Food quality

Support for agricultural production methods improves the quality of agricultural products intended for human consumption. Its purpose is to provide assurances to consumers and create added value. It is paid to farmers who participate on a voluntary basis in Community or national quality schemes provided for by Community legislation on the protection of geographical indications and designations of origin, certificates of specific character, organic farming and quality wines. These quality schemes allow full traceability, indicate the specific features of the final product and ensure these are complied with.

Support for food quality takes the form of financial assistance which may be granted for no more than five years and may not exceed €3 000 per farm per year. The amount is determined in the light of the fixed costs associated with participating in quality schemes.

Support may also be granted to producer groups for information, promotion and publicity activities aimed at consumers. It may not exceed 70% of the eligible cost of the activity.

Less-favoured areas and areas subject to environmental constraints

Farmers in areas with natural handicaps may be supported by compensatory allowances to ensure continued and sustainable agricultural land use, preservation of the countryside, and the fulfilment of environmental requirements. Farmers who receive these allowances must undertake to continue their activity for five years in the less-favoured area.

Compensatory allowances must be sufficient to contribute effectively to a compensation for handicaps without leading to overcompensation. They therefore range between €25 and €250 per hectare of farm land, taking account of relevant regional development objectives, natural handicaps, environmental problems and type of holding. Compensatory allowances greater than the maximum amount may be granted provided that the average of all the allowances granted under the programme concerned does not exceed that maximum amount. The Member States may combine several regional programmes for the purposes of paying these allowances.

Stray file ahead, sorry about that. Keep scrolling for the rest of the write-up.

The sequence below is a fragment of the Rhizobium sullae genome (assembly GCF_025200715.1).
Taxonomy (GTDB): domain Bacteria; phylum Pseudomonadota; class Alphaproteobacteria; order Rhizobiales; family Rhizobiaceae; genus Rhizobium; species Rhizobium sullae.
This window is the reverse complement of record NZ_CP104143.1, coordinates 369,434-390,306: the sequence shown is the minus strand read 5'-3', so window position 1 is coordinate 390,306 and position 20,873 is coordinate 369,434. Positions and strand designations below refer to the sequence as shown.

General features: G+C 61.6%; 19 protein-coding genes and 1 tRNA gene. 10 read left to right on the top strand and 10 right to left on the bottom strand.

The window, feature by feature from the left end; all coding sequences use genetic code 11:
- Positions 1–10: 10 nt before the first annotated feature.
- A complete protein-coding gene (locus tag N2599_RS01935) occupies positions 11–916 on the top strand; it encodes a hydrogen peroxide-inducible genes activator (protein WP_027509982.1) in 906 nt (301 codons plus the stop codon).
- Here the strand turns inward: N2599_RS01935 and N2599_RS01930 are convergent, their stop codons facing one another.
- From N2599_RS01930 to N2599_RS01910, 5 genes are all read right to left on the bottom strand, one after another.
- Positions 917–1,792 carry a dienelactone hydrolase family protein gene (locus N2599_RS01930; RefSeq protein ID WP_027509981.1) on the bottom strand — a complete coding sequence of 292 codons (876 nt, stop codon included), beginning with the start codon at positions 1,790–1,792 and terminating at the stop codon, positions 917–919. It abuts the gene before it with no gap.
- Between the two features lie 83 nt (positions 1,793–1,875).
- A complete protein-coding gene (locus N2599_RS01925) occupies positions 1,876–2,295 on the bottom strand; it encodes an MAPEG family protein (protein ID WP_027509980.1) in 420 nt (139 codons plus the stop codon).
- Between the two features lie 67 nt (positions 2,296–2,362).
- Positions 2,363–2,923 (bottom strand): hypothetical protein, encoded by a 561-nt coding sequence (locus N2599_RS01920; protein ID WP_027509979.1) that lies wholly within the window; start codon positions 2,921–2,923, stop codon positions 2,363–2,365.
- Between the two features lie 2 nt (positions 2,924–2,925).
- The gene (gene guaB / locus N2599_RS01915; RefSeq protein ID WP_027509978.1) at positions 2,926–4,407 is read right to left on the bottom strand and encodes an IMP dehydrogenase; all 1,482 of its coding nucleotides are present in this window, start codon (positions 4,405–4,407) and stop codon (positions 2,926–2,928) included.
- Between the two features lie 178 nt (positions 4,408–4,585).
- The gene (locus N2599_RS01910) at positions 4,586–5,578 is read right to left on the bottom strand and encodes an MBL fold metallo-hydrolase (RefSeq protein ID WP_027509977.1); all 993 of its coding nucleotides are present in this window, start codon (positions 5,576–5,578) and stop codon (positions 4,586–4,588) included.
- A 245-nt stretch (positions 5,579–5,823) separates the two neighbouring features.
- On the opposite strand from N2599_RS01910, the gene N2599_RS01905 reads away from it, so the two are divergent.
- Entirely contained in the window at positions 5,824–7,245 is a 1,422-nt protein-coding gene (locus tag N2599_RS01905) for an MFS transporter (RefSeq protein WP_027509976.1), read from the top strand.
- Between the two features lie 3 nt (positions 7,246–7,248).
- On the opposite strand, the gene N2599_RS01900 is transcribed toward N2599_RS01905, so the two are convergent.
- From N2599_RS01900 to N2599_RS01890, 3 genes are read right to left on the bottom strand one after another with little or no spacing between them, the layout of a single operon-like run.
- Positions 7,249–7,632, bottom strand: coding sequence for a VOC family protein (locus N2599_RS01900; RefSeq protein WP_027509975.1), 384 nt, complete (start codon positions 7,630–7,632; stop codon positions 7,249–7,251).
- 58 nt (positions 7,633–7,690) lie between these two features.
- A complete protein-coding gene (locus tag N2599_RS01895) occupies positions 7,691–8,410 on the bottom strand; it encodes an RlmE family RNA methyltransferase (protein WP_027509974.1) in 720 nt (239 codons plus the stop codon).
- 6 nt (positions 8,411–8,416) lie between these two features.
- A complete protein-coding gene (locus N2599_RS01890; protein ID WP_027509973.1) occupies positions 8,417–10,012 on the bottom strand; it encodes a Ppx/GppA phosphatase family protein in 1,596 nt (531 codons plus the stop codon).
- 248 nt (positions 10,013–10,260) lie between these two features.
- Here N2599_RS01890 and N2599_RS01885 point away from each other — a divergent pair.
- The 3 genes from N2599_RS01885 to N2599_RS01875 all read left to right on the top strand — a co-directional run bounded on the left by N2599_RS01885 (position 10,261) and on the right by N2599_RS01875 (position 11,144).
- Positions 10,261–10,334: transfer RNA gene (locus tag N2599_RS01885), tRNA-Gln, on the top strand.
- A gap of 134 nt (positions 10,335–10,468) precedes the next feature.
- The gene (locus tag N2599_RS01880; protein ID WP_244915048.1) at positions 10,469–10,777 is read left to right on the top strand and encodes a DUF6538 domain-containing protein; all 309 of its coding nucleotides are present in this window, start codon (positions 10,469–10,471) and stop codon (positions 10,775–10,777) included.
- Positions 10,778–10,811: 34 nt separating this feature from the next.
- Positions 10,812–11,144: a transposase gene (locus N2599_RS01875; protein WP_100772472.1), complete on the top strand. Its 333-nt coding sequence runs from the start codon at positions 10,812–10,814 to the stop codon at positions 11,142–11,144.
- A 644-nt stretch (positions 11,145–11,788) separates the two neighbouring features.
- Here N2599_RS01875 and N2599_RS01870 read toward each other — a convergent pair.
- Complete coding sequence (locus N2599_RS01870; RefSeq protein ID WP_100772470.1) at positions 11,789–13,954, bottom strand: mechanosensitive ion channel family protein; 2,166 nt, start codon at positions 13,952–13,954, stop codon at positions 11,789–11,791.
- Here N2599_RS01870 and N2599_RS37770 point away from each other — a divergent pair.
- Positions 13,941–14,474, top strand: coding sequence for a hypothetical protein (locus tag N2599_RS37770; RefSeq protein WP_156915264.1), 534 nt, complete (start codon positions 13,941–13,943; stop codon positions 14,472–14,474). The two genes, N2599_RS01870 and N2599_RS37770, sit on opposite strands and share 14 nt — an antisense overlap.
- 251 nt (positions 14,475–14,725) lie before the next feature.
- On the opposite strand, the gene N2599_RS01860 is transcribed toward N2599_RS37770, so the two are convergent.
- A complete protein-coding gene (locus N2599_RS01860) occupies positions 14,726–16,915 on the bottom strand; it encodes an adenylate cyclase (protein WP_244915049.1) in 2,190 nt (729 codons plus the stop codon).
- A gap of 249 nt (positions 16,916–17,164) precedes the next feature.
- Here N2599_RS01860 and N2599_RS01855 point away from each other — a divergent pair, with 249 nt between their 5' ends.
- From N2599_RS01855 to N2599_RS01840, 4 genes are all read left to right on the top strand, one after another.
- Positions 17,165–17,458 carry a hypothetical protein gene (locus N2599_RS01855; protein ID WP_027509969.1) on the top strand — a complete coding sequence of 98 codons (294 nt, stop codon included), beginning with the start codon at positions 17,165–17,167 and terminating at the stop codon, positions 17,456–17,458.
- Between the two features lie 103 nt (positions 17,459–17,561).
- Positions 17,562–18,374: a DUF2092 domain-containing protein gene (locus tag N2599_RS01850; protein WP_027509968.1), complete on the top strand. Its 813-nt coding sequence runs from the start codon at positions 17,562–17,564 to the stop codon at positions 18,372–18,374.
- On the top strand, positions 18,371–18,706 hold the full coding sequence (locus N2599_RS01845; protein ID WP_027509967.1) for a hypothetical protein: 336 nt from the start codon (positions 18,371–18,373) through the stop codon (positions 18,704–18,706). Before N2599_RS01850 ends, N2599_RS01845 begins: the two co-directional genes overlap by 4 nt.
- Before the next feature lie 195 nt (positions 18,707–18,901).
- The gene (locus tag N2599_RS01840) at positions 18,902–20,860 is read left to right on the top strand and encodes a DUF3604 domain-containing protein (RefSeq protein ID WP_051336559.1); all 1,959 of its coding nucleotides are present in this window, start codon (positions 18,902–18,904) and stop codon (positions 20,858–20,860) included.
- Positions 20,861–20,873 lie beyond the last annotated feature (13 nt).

Less-favoured areas include:

  • mountainous areas where climatic conditions and steep slopes restrict land use and make working the land more expensive;
  • areas which are in danger of abandonment and where the land is poor, yield is lower than average and the population is on the decline.

Certain geographical areas, accounting for up to 10% of the area of a Member State, may be treated as "less-favoured areas" because the requirements of environmental protection, upkeep of the countryside, tourism or coastal protection justify maintaining some agricultural activity.

Compliance with standards

Aid may be granted to help farmers to adapt to binding Community standards in the field of the environment, public health, food safety and occupational safety.

Temporary and partial assistance is also available in the case of new national standards based on Community legislation. The flat-rate aid may not exceed €10 000 per year per farm and is granted on a degressive basis for a maximum period of five years from the date on which the standards enter into force. In the case of European Directives which have not been correctly implemented in a Member State, the maximum five-year period runs from 28 October 2003.

Farmers may use farm advisory services as defined in Regulation (EC) No 1782/2003. In this case the maximum support which may be granted is 80% of the eligible costs, up to €1 500.

MEASURES TO MODERNISE AND DIVERSIFY AGRICULTURAL HOLDINGS

Investments in agricultural holdings

Support for investments in agricultural holdings is granted to improve farmers' incomes and living, working and production conditions. The purpose of these investments must be to reduce production costs, improve or diversify productive activities (except those for which there are no market outlets), as well as promote product quality, the natural environment, health and hygiene conditions or animal welfare.